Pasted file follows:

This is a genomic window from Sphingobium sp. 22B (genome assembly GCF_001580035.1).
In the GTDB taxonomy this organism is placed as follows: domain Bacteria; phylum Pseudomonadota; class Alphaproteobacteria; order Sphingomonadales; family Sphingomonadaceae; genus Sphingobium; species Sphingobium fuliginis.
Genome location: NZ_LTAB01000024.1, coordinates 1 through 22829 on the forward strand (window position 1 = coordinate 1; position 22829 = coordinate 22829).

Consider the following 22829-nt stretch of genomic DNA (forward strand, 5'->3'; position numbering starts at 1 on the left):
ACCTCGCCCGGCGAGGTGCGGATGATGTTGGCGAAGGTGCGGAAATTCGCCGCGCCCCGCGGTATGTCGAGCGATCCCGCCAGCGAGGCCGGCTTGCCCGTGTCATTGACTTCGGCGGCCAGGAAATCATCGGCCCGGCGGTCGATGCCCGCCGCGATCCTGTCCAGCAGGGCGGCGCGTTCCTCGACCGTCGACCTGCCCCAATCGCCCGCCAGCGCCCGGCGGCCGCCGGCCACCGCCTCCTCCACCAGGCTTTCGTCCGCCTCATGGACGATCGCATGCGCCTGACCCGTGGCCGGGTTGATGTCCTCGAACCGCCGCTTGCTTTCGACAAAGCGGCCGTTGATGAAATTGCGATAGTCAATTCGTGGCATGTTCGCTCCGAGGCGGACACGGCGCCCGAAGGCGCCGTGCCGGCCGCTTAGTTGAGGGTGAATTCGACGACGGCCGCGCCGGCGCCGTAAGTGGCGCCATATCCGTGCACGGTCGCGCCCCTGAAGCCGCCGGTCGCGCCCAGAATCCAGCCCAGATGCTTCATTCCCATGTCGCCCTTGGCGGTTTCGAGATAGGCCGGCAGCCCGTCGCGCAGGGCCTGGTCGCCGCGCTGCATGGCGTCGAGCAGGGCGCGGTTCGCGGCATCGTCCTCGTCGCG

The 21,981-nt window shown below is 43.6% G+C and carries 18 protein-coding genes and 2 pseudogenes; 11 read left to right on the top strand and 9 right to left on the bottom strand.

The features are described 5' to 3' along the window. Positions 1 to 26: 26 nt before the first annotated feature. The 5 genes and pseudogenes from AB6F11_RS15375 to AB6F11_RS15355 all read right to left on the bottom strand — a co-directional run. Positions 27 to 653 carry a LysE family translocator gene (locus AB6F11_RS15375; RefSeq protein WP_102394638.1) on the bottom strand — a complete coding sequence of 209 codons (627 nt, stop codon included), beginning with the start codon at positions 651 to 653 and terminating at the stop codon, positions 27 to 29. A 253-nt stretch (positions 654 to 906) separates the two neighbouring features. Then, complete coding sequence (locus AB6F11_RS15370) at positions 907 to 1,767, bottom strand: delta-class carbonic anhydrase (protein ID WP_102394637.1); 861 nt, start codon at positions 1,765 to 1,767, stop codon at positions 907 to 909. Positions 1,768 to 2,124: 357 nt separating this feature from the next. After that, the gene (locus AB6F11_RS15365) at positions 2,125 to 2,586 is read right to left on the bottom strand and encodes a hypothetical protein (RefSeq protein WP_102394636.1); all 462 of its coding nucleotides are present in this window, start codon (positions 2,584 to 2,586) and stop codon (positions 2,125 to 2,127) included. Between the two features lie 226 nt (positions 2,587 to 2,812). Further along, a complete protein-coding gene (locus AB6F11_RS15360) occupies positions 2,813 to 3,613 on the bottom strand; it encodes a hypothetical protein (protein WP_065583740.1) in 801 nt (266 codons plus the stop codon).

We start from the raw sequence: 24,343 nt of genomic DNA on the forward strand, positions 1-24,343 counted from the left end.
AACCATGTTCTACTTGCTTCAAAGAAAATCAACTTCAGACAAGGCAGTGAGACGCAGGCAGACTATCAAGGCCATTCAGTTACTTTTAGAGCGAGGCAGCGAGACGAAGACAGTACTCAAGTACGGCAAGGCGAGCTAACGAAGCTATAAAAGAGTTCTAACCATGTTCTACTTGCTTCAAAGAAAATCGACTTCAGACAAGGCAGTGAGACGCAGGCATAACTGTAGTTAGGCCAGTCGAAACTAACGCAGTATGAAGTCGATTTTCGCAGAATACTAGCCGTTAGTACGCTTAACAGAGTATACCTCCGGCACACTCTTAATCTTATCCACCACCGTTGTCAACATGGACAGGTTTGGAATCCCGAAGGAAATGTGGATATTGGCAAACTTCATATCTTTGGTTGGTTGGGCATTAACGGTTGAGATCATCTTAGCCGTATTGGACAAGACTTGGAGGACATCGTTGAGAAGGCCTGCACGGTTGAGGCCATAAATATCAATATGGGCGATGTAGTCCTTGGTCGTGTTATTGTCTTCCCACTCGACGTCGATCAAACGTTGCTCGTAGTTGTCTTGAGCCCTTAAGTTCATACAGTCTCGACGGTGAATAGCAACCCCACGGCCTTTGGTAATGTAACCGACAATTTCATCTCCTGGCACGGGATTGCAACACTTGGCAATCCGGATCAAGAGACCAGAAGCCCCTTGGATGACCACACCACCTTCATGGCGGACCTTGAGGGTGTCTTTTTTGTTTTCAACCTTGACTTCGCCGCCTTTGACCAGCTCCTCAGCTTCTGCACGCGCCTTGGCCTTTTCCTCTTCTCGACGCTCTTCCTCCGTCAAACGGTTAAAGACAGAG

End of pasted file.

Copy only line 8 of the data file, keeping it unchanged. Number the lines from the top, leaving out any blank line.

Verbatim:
We start from the raw sequence: 24,343 nt of genomic DNA on the forward strand, positions 1-24,343 counted from the left end.